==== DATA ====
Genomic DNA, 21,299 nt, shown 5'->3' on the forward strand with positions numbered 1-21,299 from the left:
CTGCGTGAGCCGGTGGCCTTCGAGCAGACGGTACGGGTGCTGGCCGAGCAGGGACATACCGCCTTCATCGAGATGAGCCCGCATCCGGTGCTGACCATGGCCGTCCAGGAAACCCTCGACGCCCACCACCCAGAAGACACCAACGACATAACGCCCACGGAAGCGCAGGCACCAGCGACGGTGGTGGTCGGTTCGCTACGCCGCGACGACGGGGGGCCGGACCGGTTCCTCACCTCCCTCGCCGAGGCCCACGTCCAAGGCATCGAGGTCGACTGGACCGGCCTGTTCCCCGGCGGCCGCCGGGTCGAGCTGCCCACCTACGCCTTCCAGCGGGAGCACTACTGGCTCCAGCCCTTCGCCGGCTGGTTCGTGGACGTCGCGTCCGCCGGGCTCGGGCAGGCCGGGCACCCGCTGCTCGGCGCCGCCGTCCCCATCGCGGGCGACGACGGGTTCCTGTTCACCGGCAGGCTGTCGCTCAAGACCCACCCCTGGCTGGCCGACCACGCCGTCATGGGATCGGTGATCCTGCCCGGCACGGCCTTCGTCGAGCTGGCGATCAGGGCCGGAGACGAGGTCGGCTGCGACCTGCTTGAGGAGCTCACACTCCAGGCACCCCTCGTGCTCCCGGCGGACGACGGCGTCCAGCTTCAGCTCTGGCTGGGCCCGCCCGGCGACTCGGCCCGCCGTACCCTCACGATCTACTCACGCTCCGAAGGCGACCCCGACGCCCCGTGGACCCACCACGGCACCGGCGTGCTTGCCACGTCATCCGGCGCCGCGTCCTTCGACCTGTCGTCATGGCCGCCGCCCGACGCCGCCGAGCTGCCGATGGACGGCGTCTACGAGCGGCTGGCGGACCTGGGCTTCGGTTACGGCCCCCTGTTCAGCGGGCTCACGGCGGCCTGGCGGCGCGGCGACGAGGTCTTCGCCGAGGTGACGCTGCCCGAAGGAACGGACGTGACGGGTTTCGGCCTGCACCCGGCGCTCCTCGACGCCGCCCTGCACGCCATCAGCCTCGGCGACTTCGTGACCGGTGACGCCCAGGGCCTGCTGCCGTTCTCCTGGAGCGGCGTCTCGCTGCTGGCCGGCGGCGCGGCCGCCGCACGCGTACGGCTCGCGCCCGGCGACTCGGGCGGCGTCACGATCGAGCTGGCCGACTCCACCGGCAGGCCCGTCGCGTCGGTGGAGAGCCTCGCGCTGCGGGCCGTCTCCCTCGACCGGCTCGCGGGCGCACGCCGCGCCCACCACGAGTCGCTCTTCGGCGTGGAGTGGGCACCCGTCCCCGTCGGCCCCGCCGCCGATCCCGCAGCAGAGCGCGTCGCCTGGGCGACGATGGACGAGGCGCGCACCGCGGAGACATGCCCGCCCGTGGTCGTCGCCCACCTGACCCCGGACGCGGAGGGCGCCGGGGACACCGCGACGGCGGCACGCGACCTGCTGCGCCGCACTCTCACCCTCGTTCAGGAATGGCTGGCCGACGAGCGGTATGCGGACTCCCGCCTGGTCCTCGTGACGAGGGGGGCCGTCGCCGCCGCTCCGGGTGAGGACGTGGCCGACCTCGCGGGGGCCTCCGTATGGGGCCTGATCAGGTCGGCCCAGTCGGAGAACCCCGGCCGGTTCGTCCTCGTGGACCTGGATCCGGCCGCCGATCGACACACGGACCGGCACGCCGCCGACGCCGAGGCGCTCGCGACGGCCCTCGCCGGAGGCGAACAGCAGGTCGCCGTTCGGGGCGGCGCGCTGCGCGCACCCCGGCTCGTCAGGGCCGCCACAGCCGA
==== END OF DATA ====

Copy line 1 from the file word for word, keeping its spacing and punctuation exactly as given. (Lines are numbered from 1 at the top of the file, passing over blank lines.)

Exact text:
Genomic DNA, 21,299 nt, shown 5'->3' on the forward strand with positions numbered 1-21,299 from the left: